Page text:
John Knox for Armchair Theologians by Suzanne McDonald

John Knox for Armchair TheologiansTakeaway: Ways of reading scripture that we take for granted as today were revolutionary in the past.

Short histories, like the Armchair Theologian series or the Very Short Introduction series are hit or miss. Because the author usually has wide latitude to emphasize what they want and organize the books on their own, reading one book is not a good introduction to series.

Aquinas for Armchair Theologians gave a decent biography of Aquinas but focused on how Aquinas changed the nature of philosophy for the modern world.  It as very focused on explaining how to read Aquinas as a modern reader.

John Calvin for Armchair Theologians was very sparse on biography and mostly focused on walking through the structure of Calvin’s Institutes as an organizational structure for Calvin’s theology and thought process. In the process, it seems to not do a very good job introducing Calvin or his theology.

John Knox for Armchair Theologians is mostly a history of the Scottish Reformation and John Knox’s role in that.  While there are several interludes discussing Knox’s writing, there are only a handful of short quotations.  So if you are looking for an introduction to Knox’s theology, this is not it.

I really did not know much about Knox other than he was important to Presbyterian church history.  So it was all new to me. I think that placing a person in their historical context is very important to understanding why they are who they are. So I think given the constraints of this type of book, it was a good choice to focus mostly on this history.  But I do wish there were more excerpts of his actual writing.

Knox is best known for writing a history of the Scottish Reformation, which as a pre-modern history book, focuses primarily on how God worked in leading the country to ‘true Christianity’ and away from the Catholic church.

Knox is clearly a man of his time and should not be evaluated as a 21st century person.  But he was important to the transition from the state church to the free church model, even if he would have been opposed to the actual free church.  His most controversial work seems to be opposing the rule of Queen Mary and later Mary Queen of Scots.  He opposed their rule, not primarily because they were women (although he did play that card) but because they were Catholic.  And he called upon the nobility of England and later Scotland to resist and if necessary overthrow the Queens.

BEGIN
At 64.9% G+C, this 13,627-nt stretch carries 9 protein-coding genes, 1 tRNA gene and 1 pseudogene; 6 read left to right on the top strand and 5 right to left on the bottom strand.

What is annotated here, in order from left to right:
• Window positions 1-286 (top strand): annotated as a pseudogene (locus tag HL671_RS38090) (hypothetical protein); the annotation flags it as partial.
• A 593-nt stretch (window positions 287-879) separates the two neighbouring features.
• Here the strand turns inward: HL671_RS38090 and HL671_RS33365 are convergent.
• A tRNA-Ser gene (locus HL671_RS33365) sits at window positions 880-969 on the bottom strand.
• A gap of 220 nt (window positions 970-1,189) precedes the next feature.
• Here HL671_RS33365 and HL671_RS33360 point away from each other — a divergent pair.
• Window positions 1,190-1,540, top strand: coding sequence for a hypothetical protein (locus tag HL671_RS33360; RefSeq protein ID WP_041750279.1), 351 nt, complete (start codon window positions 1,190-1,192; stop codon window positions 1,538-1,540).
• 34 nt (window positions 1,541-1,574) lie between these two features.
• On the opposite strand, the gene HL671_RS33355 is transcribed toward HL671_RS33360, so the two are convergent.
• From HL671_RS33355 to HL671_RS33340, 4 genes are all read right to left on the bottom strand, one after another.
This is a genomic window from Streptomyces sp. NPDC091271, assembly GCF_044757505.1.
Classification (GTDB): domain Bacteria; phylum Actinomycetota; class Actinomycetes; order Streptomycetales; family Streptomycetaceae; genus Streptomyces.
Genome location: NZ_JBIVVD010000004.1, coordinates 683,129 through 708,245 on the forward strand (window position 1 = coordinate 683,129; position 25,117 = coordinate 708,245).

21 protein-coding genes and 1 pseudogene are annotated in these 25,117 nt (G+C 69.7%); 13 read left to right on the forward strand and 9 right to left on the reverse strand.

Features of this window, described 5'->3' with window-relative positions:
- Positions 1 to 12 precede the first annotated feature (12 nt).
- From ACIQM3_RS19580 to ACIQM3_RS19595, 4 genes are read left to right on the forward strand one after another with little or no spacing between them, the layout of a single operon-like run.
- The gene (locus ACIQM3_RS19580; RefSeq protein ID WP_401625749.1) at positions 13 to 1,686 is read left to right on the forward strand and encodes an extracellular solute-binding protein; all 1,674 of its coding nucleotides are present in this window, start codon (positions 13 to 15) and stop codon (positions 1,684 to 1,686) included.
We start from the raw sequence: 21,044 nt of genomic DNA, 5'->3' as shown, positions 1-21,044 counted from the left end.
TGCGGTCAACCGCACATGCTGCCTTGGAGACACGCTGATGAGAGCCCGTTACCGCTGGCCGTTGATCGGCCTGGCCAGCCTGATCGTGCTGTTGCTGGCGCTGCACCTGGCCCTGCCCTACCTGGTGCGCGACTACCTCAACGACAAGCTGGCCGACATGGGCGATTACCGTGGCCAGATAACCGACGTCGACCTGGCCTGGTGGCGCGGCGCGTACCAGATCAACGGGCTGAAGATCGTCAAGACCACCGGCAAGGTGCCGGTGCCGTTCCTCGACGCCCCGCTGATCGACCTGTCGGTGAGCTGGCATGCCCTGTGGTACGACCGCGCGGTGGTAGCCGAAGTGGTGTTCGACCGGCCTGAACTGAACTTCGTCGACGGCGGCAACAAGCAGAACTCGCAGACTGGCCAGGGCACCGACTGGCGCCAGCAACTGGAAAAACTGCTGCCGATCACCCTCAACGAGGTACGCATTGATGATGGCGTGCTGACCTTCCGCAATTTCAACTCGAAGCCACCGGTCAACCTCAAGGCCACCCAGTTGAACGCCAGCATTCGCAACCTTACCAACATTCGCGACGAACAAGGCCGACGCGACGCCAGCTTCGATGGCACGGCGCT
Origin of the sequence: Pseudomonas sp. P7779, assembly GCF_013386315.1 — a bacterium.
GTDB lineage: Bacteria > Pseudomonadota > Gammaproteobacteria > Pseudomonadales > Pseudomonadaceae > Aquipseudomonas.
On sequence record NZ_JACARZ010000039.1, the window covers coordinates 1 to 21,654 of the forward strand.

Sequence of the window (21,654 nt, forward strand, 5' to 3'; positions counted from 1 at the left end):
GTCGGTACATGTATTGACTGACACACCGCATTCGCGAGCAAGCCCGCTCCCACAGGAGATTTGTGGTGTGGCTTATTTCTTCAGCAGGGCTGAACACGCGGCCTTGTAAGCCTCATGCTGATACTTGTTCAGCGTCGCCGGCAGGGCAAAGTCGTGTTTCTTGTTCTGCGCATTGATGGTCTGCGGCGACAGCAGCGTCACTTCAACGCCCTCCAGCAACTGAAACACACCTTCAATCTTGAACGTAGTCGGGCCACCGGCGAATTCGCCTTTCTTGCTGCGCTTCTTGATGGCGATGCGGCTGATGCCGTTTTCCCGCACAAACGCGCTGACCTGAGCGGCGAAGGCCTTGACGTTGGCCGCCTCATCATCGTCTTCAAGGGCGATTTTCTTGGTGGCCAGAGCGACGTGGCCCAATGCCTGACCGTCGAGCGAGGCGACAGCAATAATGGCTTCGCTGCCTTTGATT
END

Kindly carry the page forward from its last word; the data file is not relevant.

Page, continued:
His reasoning is important and has been influential to this day.  Knox reinterpreted Romans 13 (Submission to Governing Authorities) to be primarily about the fitness of the governing authorities and not so much about the submission of those being governed.  I believe this is a clear distortion of Paul’s intent, Paul was not writing to Nero, he was writing to the church that was living under the oppression of Nero.  But regardless of Paul’s intentions, Knox’s reading, that the legitimacy of government be evaluated as part of the process of determining whether and how to submit to governing authorities, has been important since the Reformation.

His interpretation of Romans 13, and the very fiery language that he used when writing and preaching alienated not only the two Queen Marys, but also Queen Elizabeth and other nobility.  While Knox was not talking about a proto-democratic system of government, he was advocating overthrow of a ruler, which was very much not appreciated by the ruling class.

Knox was also was very important to the development of the Scottish church.  The official confession of faith, book of church discipline and model of worship were all written by committee, but Knox was involved in the writing of all of them and the model of worship was heavily based on one that he wrote while in exile in Geneva and pastor of the English speaking church there.

As part of the model of church, Knox and others intended for a system of public education to be erected for the education of all young people.  They intended to take the wealth and income of the monasteries and other Catholic institutions that were being disbanded and use it to pay for the education of the poor.  This did not happen and the nobles of Scotland absorbed the wealth of the monasteries into their own estates.  But Scotland was one of the early countries to emphasize the education of all, even if actual public education did not start until nearly a century after Knox’s death.

On the whole, this was a helpful book to give context for Knox and the history of the period.  I just wish it had more explicit discussion of Knox’s own writing.

John Knox for Armchair Theologians Purchase Links: Paperback


A PDF copy of the book was provided by the publisher through Netgalley for purposes of review.


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